John B. Rhinelander, a key figure in the negotiation of the first Strategic Arms Limitation Talks (SALT) agreement and the Anti-Ballistic Missile (ABM) Treaty and a long-time member of the Arms Control Association Board of Directors, died unexpectedly on March 2.
Those who worked with John or saw him in action will remember him as a powerful and persistent champion for sensible, bipartisan nuclear risk reduction measures and respect for international treaty obligations.
A Boston native, Rhinelander graduated from Yale University in 1955 and the University of Virginia School of Law in 1961, where he was editor-in-chief of the law review. He clerked for a year with Supreme Court Justice John Marshall Harlan and worked with the law firm now known as Davis Polk and Wardwell.
In 1966 he moved to Virginia to serve as special civilian assistant to Secretary of the Navy Paul Nitze, the first of many positions he held in the executive branch.
From 1971 to 1972, Rhinelander was the legal adviser for President Richard Nixon’s SALT/ABM negotiating team. The SALT/ABM accords, concluded in the spring of 1972, established the first constraints on the fast-growing U.S. and Soviet strategic nuclear arsenals and set limits on further research on and development and deployment of ABM systems, which both sides understood at the time could alter the balance of offensive forces and thereby undermine strategic stability.
In the mid-1980s, as a member of the ACA Board of Directors, Rhinelander was a leading critic of the Reagan administration’s attempt to reinterpret the ABM Treaty to allow expanded research for a “Star Wars” strategic defense system to intercept Soviet missiles. In an article in the September 1987 issue of Arms Control Today, he noted that Nixon instructed the U.S. delegation “to reach agreement on the broad principle that the agreement should not be interpreted in such a way that either side could circumvent its provisions through future ABM systems or components.”
When President George W. Bush decided to withdraw from the ABM Treaty, Rhinelander pointed out in December 2001 that “there was no compelling reason to do so” given that the ABM systems intended for deployment to counter limited missile threats from third parties could be accommodated by the treaty or through modifications that could be negotiated with Russia. Moreover, he accurately predicted that “it will be at least a decade before the Pentagon knows whether it can build anything that is effective.”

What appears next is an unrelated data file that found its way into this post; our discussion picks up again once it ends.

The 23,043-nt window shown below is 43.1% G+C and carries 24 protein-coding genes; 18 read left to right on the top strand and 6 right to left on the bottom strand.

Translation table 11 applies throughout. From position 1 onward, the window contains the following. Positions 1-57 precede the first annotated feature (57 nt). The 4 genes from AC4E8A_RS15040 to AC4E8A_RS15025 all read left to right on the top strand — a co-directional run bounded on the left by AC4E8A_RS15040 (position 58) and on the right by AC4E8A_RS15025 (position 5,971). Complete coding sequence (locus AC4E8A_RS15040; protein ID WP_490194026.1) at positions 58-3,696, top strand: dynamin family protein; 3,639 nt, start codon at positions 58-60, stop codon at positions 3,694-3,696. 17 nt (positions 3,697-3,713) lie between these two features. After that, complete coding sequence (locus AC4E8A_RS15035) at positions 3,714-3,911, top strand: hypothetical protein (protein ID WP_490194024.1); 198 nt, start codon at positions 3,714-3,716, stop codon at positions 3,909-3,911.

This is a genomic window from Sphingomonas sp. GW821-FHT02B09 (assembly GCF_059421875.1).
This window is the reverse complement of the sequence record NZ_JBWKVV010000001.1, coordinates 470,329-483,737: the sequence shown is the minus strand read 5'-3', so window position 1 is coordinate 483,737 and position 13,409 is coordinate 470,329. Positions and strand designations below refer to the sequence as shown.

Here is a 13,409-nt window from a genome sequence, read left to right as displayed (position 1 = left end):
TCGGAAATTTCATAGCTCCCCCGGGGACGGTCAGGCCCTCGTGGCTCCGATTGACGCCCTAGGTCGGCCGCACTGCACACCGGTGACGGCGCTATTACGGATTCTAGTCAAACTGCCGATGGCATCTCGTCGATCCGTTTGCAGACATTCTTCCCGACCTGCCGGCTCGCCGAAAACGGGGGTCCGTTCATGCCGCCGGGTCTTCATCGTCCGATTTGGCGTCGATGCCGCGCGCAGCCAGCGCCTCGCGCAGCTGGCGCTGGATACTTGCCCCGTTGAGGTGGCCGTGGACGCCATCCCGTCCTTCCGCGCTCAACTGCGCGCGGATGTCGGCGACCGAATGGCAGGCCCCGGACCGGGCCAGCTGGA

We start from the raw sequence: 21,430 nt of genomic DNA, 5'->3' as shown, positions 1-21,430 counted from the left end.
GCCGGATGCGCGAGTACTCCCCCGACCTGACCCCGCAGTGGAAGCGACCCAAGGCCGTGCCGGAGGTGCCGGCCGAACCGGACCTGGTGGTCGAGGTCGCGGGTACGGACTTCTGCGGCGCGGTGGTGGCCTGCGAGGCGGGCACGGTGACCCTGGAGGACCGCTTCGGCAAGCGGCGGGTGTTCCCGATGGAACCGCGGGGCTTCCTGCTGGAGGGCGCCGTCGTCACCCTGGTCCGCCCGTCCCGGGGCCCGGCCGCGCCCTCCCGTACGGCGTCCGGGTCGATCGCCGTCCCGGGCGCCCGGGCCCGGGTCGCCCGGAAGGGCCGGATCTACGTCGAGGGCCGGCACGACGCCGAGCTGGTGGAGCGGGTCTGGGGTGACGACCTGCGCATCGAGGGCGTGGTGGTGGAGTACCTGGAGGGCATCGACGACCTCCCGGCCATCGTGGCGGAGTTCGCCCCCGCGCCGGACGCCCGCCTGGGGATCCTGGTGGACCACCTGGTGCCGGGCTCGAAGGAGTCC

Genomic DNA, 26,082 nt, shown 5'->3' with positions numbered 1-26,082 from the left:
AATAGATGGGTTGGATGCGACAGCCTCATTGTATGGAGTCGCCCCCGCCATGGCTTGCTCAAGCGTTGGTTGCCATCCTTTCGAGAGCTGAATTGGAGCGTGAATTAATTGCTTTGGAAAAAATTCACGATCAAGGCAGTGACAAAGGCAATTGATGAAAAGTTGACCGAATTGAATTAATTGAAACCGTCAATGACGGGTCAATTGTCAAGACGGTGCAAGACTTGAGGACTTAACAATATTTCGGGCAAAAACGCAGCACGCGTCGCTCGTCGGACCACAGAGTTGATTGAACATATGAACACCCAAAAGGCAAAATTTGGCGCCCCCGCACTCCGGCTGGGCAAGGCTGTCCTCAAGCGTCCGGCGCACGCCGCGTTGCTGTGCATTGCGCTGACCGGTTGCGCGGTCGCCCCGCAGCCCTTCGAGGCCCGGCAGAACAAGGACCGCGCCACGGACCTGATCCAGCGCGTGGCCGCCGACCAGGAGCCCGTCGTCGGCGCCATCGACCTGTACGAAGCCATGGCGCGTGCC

As general counsel of the Department of Housing, Education, and Welfare from 1973 to 1976, he played a key role in several major domestic policy issues. He was involved in drafting the implementing regulations for the landmark Title IX section of the 1972 Education Amendments, which mandates equal spending for female and male collegiate athletics, and in efforts to pass legislation that would have established a system of national health insurance.
After leaving government, John was a partner at the Washington, D.C., law firm now known as Pillsbury Winthrop Shaw Pittman and was an active member in ACA and the Lawyers Alliance for World Security.
Often teaming up with his friend and fellow veteran of the Department of State’s arms control legal team, George Bunn, Rhinelander spoke and wrote forcefully on a wide range of key topics, often in Arms Control Today. For instance, in 1991, Rhinelander and Bunn tackled the question of who is bound by the former Soviet Union’s arms control treaties; in 1995, they helped sort out the legal and political options for extending the nuclear Nonproliferation Treaty (NPT); and in 1996, they called on Washington and the other NPT nuclear-weapon states to take steps to reinforce the legal effect of the Comprehensive Test Ban Treaty pending ratification and entry into force.
In his later years, John enjoyed life away from Washington at his home by the sea in Gloucester, Mass., spending time with his wife of 51 years, Jeanne; his four children; and his adoring grandchildren.
Rhinelander, who was a life-long Republican, was always seeking to find commonsense, common-ground solutions on arms control challenges facing the United States and the world. ACA members, staff, and fellow board members thank him for his enormous contributions, his wise counsel, and his solid friendship through the years.